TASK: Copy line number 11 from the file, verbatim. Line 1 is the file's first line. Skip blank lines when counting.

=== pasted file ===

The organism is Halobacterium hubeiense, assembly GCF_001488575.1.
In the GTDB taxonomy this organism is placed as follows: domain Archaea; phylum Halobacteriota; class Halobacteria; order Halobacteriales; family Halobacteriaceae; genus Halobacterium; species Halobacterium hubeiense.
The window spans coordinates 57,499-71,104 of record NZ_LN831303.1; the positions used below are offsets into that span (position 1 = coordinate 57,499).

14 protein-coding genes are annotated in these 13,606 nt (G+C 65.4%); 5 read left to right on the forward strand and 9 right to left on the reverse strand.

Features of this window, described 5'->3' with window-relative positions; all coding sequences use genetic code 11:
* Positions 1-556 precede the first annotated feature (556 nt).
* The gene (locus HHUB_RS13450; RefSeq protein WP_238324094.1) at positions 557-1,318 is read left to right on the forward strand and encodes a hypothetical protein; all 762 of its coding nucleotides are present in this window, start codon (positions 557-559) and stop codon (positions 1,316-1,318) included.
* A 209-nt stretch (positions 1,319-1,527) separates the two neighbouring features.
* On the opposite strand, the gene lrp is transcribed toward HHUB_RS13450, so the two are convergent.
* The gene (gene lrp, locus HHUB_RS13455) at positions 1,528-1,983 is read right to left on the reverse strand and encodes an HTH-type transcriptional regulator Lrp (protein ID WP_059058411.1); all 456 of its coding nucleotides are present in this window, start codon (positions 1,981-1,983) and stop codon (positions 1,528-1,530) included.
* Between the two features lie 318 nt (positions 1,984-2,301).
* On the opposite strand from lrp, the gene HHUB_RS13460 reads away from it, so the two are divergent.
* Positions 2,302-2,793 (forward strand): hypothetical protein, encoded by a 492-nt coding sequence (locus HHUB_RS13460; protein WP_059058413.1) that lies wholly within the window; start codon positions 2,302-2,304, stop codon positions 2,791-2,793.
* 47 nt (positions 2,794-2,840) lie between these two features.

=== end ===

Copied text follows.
* Between the two features lie 318 nt (positions 1,984-2,301).